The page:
Review Ayoub Ogada – Amira on Festivalinfo

Ayoub Ugada He is an artist who enjoys fame in an eclectic circle. The singer from western Kenya is famous for his unique voice that accompanies him with nyati, yoke a bowl of five to eight strings. This classic instrument is played almost exclusively by the descendants of the inhabitants of Lu. Some will know him as the actor Job Seda; Under this name he managed to star alongside Robert Redford in outside Africa (1985). His love for music was stronger; Soon he decided to seek asylum in the UK.

For three years he entertained London Underground passengers with his music. This led to him being asked to play for ten minutes at the WoMad Festival in 1998. Destiny gave him a full-time opportunity. Organizer Peter Gabriel was so excited that he had Ugada sing on his single “Digging In The Dirt.” [1992]. In 1993 he released Ugada’s first album Mana Koyo (Just Sand) and they went on tour.

Although he received credits from Kanye West for the song Yikes, his most popular song is Kothbiro. This came during the opening ceremony of the Olympic Games in Rio de Janeiro [2016] used, but also in the films “Constant Gardener” [2005]samsara [2011]. When he passed away in 2019, he took this famous song with him to his grave. or not?

Musician Trevor Warren decided to record a double album in memory of his musician friend. first half of omera (“Brother” in Luo), he says, contains the best we have not heard from Ogada. They are mostly rediscovered recordings for their album kodi (“Germ” in Luo language) from 2015, like “It’s raining…”. Additionally, “We Are Just Waiting”, “Granary” and “Seed” are alternative clips for that session. There are also recordings from 2006, when Warren was still part of the Diva band. Ali Farka Toure and Amira grew up from that time. Not much has changed in nine years: the softly sung songs remain a melting pot of acoustic western guitar with African and nyatti rhythms.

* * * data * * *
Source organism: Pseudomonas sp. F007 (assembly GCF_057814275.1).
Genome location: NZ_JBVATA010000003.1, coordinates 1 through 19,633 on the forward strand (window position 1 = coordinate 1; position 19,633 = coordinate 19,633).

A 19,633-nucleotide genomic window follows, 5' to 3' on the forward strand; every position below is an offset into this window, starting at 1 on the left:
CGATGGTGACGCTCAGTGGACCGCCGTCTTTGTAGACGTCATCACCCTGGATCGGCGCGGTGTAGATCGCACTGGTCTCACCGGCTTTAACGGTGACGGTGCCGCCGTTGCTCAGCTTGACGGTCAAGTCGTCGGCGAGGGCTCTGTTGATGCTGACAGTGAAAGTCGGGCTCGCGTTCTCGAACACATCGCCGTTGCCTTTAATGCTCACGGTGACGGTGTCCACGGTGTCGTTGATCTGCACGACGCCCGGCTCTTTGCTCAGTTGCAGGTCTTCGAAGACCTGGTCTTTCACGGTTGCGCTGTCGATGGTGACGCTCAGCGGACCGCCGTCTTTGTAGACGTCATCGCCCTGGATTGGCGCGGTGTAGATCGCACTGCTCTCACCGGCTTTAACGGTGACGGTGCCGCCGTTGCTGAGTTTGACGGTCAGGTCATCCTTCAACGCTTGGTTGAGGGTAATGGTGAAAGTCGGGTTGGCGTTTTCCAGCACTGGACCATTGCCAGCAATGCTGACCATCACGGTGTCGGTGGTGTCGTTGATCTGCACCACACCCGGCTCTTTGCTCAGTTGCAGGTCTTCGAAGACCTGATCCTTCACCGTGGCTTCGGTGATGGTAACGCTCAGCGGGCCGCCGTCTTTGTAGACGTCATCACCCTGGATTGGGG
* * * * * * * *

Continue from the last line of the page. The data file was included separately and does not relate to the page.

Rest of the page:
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All in all, it’s the “45” that impresses. Thanks to some dubbing and the efforts of trumpeter Toby Shebi and Egyptian percussionist Hossam Ramzy, this demo turned out to be the best song of the first part. The second disc offers us fan interpretations of Western Kenyans. These include Irish musician Bernard O’Neill (John Tabor and Lorena McKinnett) and Peter Chilvers, who has worked extensively with Brian Eno. This is the “Ali” of Oren Kaplan, ex-guitarist of Gogol Bordello, who stands out: He knows how to find the perfect blend of African and Western music.

Whether the posthumous poem by Ugada would prevent him from being obscured is questionable. The names of the artists who contribute here are not big enough for that. He who listens attentively, hears a man who delights himself and others with a voice that puts many in a good mood. Isn’t that enough?

Sophie Baker

"Award-winning music trailblazer. Gamer. Lifelong alcohol enthusiast. Thinker. Passionate analyst."

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